Springburn Course 2018
The first Shoto Budo course of 2018 was held in its traditional home of Springburn Academy over the weekend of 10th and 11th February. Usually the first course of the year is a busy one but for whatever reason this year, attendance was a bit sparse with 20 or so people on Saturday and only 15 on Sunday. Nevertheless, the six hours of training were excellent.
Technical Director Billy Haggerty opened proceedings by explaining the intention to use kata to improve our parrying and sparring skills and confidence. Asking for feedback, mine was that it sounded good. I don’t have a lot of confidence in my parrying and always feel that it is my weakest skill so something that helps me improve here can only be a good thing.
The weekend built on the first five katas and using the movers to defend the intended attacks. Billy said that whilst this may seem basic, sometimes it is necessary to go back to these basics in order to improve. There was reference to Sanbon Kumite (also known as three step sparring) – not something I have practised in my time training but is a way to practise defensive moves against three attacks and then strike back on the last one. (see here for example http://www.blackbeltwiki.com/shotokan-sanbon-kumite).
However, Billy emphasised that the intention here was not to teach three-step sparring so whilst we started defending by the third, this moved onto defending on the first, second, third or fourth attack. Over the weekend we built up the moves and direction of movement, initially back and forth in a line before freeing it up a bit.
I felt I struggled with some of the timing so occasionally asked my training partners to slow things down a bit. There were some light bulb moments where I realised my movement was taking me a distance from my partner that any kind of responsive strike was not possible. I thought some of my parrying techniques were improving to be less slappy, less of a block but some of the bruises on my arms would suggest otherwise.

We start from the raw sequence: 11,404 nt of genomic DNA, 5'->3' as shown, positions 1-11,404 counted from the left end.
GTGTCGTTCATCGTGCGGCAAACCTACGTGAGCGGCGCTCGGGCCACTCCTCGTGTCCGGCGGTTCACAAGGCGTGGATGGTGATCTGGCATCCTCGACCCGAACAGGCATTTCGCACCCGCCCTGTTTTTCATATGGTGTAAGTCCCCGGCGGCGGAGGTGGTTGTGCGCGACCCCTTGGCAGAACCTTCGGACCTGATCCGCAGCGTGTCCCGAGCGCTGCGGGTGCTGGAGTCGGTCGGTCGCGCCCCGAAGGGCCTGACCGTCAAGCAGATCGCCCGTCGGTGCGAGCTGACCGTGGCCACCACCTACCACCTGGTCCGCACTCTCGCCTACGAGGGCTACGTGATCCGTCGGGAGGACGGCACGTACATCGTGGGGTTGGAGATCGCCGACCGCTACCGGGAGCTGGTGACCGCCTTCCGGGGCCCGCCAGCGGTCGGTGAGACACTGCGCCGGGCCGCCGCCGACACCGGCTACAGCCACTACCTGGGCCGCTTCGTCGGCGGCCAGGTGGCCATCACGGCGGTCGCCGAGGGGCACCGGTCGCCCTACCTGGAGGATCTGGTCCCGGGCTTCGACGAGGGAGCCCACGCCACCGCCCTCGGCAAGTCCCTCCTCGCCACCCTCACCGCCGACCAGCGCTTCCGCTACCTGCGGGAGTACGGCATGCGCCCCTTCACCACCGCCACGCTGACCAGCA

We only had one person grading on the Sunday morning so the rest of us got involved. I paired up with Richard from Newcastle for some takedowns and wrestling and a few different partners for some parrying. Two things stood out: despite the theme of the weekend, my parrying is still poor and feels one dimensional with an over reliance on gedan barai as a tactic. Secondly my fitness level is horrible, with me gasping for air after a few rounds of parrying and grappling. Both areas need a lot of work.
We followed up the course at the club this week with similar exercises, mostly built around the Heian Nidan kata. Some elements from the weekend showed improvement although I still tend to grab an attacking arm or leg rather than just moving it. Nothing wrong with that in the overall scheme of things, but it is not the skill that we are trying to improve. I believe we will continue to work on this over the coming weeks.
So, a very good course then, certainly focussed on a weak area for me, and both my body and head were aching afterwards from all the information that was delivered. I still don’t feel comfortable parrying, but this is hopefully a first step to improving that. The next National Course is only a month away so perhaps we will follow up on this very valuable course when we land in Largs.
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The BMAC blog began in 2013 to chart one member's journey to black belt.